Chinese Communist Party media controls are increasingly constraining news outlets based outside China, according to a report by Freedom House, which notes a culture of secrecy and lack of transparency by Chinese officials, companies, and local regulators in countries like Guyana.
“The dynamics are subtle, but the reality is that the ‘China Factor’ exists in newsrooms around the world, be they internationally renowned outlets such as the New York Times and Bloomberg, a local newspaper in Nepal, or a Chinese radio station in Los Angeles,” said Freedom House research analyst Sarah Cook, who authored the report, ‘The Long Shadow of Chinese Censorship: How Chinese Media Restrictions Affect News Outlets around the World.’
The report was published by the Center for International Media Assistance at the National Endowment for Demo-cracy. “The Chinese government’s efforts to influence reporting by foreign and overseas Chinese news outlets have intensified and expanded over the past five years,” Cook said.
The study found that Chinese officials have directly impeded independent reporting by media based abroad, barring foreign correspondents from sites of important incidents or pressuring senior executives not to publish content deemed politically undesirable to the regime. More prevalent—and often more effective—are methods of control that subtly induce self-censorship among media owners and outlets. Indirect pressure has also been applied via proxies—including advertisers, satellite firms, and foreign governments.
These international actors have boycotted disfavored outlets, cut transmission signals, or arrested activists disseminating news critical of the Chinese Communist Party, Freedom House said.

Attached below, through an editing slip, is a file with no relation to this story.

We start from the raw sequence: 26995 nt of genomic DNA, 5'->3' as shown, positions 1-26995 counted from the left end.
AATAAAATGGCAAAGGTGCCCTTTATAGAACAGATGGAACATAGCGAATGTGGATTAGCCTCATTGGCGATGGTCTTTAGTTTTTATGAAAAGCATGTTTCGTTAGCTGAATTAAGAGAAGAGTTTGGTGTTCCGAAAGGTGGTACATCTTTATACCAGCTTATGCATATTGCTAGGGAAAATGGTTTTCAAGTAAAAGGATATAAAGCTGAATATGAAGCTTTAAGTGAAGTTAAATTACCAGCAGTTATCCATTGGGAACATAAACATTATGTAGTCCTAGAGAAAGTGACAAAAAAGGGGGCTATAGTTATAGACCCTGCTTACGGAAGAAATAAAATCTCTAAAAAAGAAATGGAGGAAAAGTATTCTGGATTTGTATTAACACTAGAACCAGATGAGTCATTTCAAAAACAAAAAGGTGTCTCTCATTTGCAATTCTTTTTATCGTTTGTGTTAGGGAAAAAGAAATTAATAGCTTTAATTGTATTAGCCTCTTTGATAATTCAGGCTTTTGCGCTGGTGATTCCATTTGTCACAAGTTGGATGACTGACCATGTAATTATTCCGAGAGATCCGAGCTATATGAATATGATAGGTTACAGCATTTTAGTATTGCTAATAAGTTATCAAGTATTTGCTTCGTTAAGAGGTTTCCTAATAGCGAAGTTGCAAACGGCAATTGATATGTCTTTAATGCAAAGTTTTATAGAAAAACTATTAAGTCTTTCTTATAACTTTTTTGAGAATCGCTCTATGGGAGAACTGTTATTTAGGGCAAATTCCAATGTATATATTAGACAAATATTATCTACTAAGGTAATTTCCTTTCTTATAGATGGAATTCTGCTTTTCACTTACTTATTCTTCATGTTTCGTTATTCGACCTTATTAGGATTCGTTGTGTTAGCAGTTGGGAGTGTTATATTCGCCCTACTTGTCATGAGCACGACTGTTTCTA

As it relates to the region, the report said that the Chinese government’s relationship with local media in Africa, Latin America, and Asia differs considerably from its interactions with mainstream international media. Most outlets do not have their own correspondents permanently stationed in China and instead rely on international newswire services for coverage of events in the China, it says.
The report noted that the Chinese government has invested significant diplomatic and financial resources towards expanding the reach of state-run media, offering training to journalists from these regions, and inserting favorable content into local media coverage.
“This propagandizing of the government’s views appears to be the dominant tactic for influencing the public, rather than a systematic attempt to curtail critical reporting or commentary,” the report said.
Nevertheless, journalists and press freedom watchdogs in several countries complained that restricted access to Chinese officials occasionally impeded reporting. “Media observers from Guyana and Nigeria, for example, noted a culture of secrecy and lack of transparency by Chinese officials, companies, and local regulators.
In Trinidad and Tobago, one television journalist reported, “We were told that only Chinese journalists would be allowed,” referring to an event involving Chinese officials during the June 2013 visit of Chinese President Xi Jinping,” the report said.